SPAENY: That was just a whole other ball game. It’s a cult classic. People are very protective of that movie. I think it’s really smart to re-tell it today. If you go back in history, witches are just women who are persecuted for being independent and having their own ideas. I feel like that’s such a fun story to re-tell now, today. We had a young female director (Zoe Lister-Jones), who wrote that project, which was also cool. I’m interested to see how it turns out. It’s the first time I’ve ever led anything. It was shot in 30 days. It was a whirlwind of a process, and we’ve got some exciting things that are coming in that movie, that I think are gonna be cool homages. Hopefully, people like it. We’re definitely trying to say some things about the times that we’re in now, using that story and that vessel. I think it’ll be cool.
When that came your way, were you hesitant about being a part of a remake?
SPAENY: I was definitely curious. The biggest thing was, who am I gonna work with? It could be the best thing, ever, but the director, the person leading it, the captain of the ship has to be right. That’s something that I’ve learned, the little time that I’ve been in this industry. You’ve just gotta make sure that you have a connection with that person. I’m definitely hesitant, sometimes, about remakes. I swear, there’s a group on the internet that just goes to every single post about remakes and trashes it, which I think is funny. I almost think they’re our modern day fairytales. People like to hate on them, but it’s the stories we keep re-telling, for a reason. Those are our modern day witches. Those are our modern day superheroes. I think it’s great. And to be a part of something that’s so loved, who wouldn’t wanna do it? I haven’t been in this career long enough to be that picky, at this time. I’m so honored. to lead something like that. You just have to remind yourself that this is just such a dream job.
Did you refer back to the original film, at all?
SPAENY: I watched it, and we definitely wanted to respect it, as much as possible. In this story, we are women versus the patriarchy, so we took our own liberties, but it’s still for young women, growing into their power. So, I definitely did refer back to the original.
After you do material that’s as thought-provoking and challenging as Devs, is it hard to then find the next thing interests you because it raises the bar so much?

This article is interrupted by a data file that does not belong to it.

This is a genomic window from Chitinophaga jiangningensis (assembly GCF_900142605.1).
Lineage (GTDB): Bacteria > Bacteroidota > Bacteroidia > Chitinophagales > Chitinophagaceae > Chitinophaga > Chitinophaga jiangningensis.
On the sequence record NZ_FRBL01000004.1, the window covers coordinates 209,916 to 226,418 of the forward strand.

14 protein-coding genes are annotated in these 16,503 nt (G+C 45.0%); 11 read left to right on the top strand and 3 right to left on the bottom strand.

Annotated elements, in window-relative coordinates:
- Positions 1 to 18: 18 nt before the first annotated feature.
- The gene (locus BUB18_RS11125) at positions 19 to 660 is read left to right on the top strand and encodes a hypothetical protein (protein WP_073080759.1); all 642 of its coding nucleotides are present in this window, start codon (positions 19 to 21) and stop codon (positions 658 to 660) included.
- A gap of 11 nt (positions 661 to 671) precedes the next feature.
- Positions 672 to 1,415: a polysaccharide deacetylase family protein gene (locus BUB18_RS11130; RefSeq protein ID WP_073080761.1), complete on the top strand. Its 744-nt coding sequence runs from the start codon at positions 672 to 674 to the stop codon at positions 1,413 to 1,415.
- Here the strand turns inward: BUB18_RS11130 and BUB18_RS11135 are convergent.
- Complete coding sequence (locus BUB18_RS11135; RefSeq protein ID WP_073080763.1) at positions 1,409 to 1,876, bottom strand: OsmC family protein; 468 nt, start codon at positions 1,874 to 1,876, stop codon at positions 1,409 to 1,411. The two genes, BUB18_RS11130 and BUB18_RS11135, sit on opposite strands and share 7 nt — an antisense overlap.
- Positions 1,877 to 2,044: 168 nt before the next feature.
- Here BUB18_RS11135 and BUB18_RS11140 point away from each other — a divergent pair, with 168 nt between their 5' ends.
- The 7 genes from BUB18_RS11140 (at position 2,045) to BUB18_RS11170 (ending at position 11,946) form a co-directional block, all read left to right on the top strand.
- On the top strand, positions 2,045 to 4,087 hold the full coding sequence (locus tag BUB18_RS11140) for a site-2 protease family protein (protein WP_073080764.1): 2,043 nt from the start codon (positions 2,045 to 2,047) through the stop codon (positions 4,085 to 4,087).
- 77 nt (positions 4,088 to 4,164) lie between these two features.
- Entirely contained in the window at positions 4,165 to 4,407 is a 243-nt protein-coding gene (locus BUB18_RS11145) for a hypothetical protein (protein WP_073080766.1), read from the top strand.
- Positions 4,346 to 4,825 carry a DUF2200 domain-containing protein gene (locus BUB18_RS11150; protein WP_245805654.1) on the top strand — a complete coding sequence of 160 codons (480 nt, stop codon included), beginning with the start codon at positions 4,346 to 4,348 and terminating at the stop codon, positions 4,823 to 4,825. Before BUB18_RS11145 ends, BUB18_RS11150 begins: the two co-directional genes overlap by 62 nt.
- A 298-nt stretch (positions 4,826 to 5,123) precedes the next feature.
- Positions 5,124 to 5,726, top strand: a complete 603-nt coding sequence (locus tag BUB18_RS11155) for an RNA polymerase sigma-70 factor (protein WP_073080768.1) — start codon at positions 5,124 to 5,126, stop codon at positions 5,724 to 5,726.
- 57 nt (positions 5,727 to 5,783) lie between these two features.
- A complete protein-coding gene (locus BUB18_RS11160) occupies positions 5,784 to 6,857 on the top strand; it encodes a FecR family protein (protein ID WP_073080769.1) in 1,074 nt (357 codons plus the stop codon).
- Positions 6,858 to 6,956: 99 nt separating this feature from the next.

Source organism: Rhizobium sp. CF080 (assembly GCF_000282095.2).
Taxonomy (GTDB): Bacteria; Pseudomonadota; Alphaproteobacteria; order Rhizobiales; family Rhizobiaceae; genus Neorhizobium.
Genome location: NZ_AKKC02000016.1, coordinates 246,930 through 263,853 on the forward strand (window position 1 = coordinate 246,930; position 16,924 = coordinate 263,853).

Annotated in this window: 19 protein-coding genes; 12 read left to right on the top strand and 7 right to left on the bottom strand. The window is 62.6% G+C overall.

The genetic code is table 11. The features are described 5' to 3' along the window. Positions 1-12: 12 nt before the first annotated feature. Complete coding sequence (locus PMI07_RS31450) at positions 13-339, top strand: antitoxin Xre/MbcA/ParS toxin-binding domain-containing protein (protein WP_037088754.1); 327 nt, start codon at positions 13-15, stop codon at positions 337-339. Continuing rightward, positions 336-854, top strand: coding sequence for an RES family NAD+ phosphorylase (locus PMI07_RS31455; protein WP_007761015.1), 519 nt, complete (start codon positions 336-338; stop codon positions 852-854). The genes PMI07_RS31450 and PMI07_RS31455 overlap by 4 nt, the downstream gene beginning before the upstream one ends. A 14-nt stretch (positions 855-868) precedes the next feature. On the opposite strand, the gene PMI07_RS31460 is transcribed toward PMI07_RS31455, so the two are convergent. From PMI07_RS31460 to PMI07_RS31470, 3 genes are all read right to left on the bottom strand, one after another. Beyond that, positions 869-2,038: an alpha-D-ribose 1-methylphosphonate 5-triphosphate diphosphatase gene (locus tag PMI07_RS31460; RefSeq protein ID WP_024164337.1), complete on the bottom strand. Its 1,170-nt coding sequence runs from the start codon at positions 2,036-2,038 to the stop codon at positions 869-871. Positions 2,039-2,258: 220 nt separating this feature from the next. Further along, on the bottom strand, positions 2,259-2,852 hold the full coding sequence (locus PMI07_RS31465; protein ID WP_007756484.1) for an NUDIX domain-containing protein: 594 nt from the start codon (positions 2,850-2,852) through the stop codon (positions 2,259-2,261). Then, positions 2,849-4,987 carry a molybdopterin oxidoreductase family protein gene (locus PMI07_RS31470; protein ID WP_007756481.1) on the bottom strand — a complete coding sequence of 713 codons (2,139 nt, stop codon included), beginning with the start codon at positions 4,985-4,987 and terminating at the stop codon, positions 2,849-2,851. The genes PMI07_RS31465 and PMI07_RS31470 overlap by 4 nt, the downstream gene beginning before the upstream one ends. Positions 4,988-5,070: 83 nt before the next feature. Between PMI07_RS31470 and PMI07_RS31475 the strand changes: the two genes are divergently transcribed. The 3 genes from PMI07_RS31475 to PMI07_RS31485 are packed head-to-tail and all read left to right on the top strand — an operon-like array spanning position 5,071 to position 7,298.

SPAENY: I’m so new to this industry that I think it’s so cool to be here, at all. I’m from a small town in the Midwest and I didn’t know about any of this stuff. I just feel so lucky to have opportunities like this. I’m just 21 years old, soaking it all in, like a sponge. There’s always gonna be an interesting person out there that I wanna make art with. It’s endless. That’s another thing that technology is great for. We have so much access to so many different people out there. I’ll never get bored and it’ll never be hard to find people to do something with.
What inspired this career for you?
SPAENY: I wasn’t very good at school, at all. I was failing every test that I was taking. It didn’t feel like the right place for me. I didn’t feel like anything was making sense. I just didn’t feel at home. I didn’t see myself ever going to college, at all. It wasn’t what felt possible. And so, I tried to get my hands on anything that I could, in the small town that I grew up. I was doing small town theater, I was writing music, I was doing local commercials about RVs. And then, I begged my mom to drive me to Los Angeles. We drove 25 hours and slept in random family’s houses, that we barely knew, for four months, in one room on cots and on air mattresses. I did that for four years, until someone said yes to me. There were a lot of nos and a lot of rejection, but I was young. I went out to L.A., for the first time, when I was 15 or 16, so it was a youth optimism thing, where I was like, why not? I just kept going. I was like, “It’s never gonna happen, but this is fun.” I remember calling my agent, a month before I booked Pacific Rim, which was my first project, and I begged her, “Please just let me be an extra. I don’t care. I just wanna be on a set. I wanna be working with a group of people on one thing. I think it’s so cool. I’m in love with the idea of that.” And she was like, “Just keep waiting it out.” And then, one month later, I was in Australia filming my first project. I never had a passport, and I’d never gotten on a big plane before. It was this wild fantasy, as a young child, that just got a little bit more real, every day. I was like, “This is fun. I’m never gonna stop. I’m never gonna say no to this.” I really didn’t have any other options ‘cause I was so shit in school, so I was like, “I’m just gonna keep going and pretending.” And then, it became a reality.
Devs is available to stream at FX on Hulu.